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On Monday, August 3, 2020, President Trump signed an executive order to expand access to telehealth services for the 57 million Americans living in under-served rural areas. The Executive Order on Improving Rural and Telehealth Access will ensure that the expansion of telehealth services due to the COVID-19 pandemic will continue after the nationwide public health emergency is declared over.
In 2019, Medicare started paying for virtual check-ins with doctors to determine whether an in-person visit was required, but the pandemic saw access to virtual visits expanded significantly in an effort to help prevent the spread of COVID-19. Geographic restrictions were lifted, and telehealth services were made available to Medicare beneficiaries across the country. The Centers for Medicare and Medicaid Services (CMS) also added a further 135 medical services to the list of services that are covered by Medicare if provided virtually.
Figures from the CMS show that virtual visits via phone or video increased to nearly 1.7 million in the last week in April, compared to just 14,000 visits before COVID-19. From mid-March, when the telehealth restrictions were relaxed, to mid-July, 10.1 million Medicare beneficiaries received a Medicare telehealth virtual visit. While there was a fall in the number of virtual visits in May once in-person visits resumed, the number of patients opting for virtual visits remained high, indicating patients are happy with medical services being provided virtually.
Americans living in rural locations are more likely to die from the five leading causes of death in the United States than individuals living in urban areas, and the gap has widened between 2010 and 2017. “Prior to the pandemic, telehealth was fine, but it wasn’t anything raging, and I guess one of the only good things that we’ve gotten out of this horrible situation is that telehealth has been increased,” said President Trump. “It is the purpose of this order to increase access to, improve the quality of, and improve the financial economics of rural healthcare, including by increasing access to high-quality care through telehealth.”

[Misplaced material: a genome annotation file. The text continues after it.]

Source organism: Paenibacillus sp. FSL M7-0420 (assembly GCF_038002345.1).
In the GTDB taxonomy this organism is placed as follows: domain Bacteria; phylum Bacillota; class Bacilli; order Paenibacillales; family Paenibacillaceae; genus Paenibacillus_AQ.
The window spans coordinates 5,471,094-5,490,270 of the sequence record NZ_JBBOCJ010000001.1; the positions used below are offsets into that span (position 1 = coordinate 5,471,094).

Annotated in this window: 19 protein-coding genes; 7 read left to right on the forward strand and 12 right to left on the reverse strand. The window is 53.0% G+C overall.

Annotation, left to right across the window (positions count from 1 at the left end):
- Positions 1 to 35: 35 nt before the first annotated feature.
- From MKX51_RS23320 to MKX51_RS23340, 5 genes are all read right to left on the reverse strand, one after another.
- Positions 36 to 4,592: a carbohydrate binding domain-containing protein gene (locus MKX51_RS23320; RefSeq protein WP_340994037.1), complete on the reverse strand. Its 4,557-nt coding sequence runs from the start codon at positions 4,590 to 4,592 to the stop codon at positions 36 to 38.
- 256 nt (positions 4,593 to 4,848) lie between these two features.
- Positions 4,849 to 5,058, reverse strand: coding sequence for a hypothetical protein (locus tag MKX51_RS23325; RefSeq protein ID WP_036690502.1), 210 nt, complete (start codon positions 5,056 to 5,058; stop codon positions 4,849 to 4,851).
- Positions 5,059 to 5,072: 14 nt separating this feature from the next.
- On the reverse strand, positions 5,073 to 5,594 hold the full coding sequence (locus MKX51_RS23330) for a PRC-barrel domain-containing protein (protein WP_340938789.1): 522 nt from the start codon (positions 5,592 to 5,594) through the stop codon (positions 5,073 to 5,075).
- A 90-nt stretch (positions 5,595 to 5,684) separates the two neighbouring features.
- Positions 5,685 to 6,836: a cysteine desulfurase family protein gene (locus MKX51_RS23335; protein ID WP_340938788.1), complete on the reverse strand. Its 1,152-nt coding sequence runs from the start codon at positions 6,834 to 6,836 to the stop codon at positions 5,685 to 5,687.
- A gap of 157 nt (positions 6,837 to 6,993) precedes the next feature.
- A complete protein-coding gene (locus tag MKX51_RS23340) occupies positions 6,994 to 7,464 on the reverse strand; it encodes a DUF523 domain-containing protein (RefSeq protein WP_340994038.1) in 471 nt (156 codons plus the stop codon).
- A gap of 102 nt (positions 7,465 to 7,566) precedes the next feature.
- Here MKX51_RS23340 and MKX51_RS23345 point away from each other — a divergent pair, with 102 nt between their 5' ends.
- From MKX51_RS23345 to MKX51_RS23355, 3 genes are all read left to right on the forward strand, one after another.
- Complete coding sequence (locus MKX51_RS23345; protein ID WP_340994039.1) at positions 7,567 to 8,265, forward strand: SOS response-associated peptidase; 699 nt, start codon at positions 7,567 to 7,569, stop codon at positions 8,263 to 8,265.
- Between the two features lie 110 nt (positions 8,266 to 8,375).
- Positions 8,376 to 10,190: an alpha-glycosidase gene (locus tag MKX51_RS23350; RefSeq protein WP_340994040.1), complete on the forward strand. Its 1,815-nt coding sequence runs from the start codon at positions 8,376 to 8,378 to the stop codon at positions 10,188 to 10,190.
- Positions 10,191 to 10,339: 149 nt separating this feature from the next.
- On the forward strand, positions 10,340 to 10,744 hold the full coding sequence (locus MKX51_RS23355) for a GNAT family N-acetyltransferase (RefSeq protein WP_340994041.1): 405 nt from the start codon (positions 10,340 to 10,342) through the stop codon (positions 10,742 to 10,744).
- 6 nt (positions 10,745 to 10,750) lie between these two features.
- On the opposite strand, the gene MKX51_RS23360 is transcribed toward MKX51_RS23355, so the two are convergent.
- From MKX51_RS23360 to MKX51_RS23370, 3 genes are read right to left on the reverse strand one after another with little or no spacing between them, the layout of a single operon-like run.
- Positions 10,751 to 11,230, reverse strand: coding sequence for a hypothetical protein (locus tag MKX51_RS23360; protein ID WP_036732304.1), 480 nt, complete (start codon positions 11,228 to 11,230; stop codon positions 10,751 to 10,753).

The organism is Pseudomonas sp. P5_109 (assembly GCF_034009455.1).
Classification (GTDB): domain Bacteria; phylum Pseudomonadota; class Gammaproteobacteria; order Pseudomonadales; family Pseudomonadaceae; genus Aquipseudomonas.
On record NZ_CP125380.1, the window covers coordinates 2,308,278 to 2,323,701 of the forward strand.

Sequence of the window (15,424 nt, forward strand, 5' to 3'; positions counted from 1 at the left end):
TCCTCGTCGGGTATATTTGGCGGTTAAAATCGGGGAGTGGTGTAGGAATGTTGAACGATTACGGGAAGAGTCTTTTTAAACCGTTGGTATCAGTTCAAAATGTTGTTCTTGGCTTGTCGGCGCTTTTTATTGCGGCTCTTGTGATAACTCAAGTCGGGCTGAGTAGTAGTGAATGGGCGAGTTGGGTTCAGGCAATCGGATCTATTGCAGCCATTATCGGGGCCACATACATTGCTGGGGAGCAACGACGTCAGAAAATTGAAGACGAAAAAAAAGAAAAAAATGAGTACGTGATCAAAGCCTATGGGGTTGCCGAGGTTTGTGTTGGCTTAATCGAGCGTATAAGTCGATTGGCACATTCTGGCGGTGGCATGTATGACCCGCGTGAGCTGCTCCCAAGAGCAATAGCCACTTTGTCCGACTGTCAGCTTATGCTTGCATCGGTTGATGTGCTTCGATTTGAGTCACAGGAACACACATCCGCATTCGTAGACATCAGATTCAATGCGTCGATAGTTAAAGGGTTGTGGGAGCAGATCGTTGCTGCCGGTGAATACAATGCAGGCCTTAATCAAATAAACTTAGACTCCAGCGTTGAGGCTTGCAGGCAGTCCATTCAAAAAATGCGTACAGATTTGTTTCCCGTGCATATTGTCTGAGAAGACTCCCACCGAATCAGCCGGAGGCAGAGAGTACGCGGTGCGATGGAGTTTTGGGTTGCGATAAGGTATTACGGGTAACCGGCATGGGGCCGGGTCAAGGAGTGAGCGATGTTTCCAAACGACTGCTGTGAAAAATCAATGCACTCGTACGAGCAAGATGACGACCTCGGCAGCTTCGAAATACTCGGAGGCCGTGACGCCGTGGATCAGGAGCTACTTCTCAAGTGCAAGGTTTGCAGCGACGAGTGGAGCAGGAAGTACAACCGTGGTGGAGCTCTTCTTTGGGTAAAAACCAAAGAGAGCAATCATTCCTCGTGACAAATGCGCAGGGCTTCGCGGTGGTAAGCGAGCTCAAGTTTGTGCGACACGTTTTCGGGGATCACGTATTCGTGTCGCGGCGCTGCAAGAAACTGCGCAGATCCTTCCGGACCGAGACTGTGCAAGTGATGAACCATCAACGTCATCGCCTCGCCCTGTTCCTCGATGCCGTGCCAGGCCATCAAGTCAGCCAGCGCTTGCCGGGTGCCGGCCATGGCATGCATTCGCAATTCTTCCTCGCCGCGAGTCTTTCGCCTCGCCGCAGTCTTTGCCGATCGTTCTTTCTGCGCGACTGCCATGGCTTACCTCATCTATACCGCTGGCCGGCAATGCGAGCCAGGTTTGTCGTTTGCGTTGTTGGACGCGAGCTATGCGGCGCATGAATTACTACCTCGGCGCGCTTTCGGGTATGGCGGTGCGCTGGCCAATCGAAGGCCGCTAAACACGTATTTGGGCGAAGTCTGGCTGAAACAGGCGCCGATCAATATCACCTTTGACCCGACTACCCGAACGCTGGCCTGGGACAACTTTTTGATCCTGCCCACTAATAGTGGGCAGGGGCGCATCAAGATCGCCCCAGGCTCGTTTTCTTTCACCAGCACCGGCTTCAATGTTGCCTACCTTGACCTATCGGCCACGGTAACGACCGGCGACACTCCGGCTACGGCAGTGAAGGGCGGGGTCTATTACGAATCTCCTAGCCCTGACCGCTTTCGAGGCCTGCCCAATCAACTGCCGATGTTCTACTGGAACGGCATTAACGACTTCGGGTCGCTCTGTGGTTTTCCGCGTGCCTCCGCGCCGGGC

President Trump also called for officials to develop a plan within 30 days to increase investment in the communication infrastructure to improve healthcare in rural areas and within 30 days, the Secretary of the HHS will announce a new model to test new payment mechanisms to ensure that healthcare providers in rural areas can provide the necessary level of and quality of care to patients. Under the new model, healthcare providers in rural areas will be given more flexibility from current Medicare rules, and the model will establish predictable financial payments and encourage the transition to high-quality, value-based care. A report will also be submitted by the HHS Secretary on policy initiatives to increase rural access to healthcare through the removal of regulatory burdens which limit the availability of clinicians, prevent disease and mortality through rural-specific initiatives to improve health outcomes, reduce maternal mortality, and improve mental health in rural communities.
Shortly after the Executive Order was signed, the CMS announced it is proposing changes that will expand telehealth services for Medicare beneficiaries permanently, consistent with the Executive Order. The proposed CMS rule also includes a multi-year program that aims to reduce the burden on clinicians as part of its Patients Over Paperwork initiative and will ensure that there will be appropriate reimbursement for the time clinicians spend with patients. The CMS is also proposing that some of the additional medical services covered under Medicare during the public health emergency will also continue to be paid for by Medicare if provided virtually, including virtual visits for certain evaluation and management services and some services for patients with cognitive impairments.
The CMS is seeking public input on which services should continue to be covered by Medicare once the public health emergency is declared over. The CMS also wants to temporarily continue telehealth services for emergency department visits to give the industry time to assess whether they should also be made permanent. Comments on the proposed changes are being accepted until October 5, 2020.
“Telemedicine can never fully replace in-person care, but it can complement and enhance in-person care by furnishing one more powerful clinical tool to increase access and choices for Americas seniors,” said CMS Administrator Seema Verma. “The Trump Administration’s unprecedented expansion of telemedicine during the pandemic represents a revolution in healthcare delivery, one to which the healthcare system has adapted quickly and effectively. Never one merely to tinker around the edges when it comes to patient-centered care, President Trump will not let this opportunity slip through our fingers.”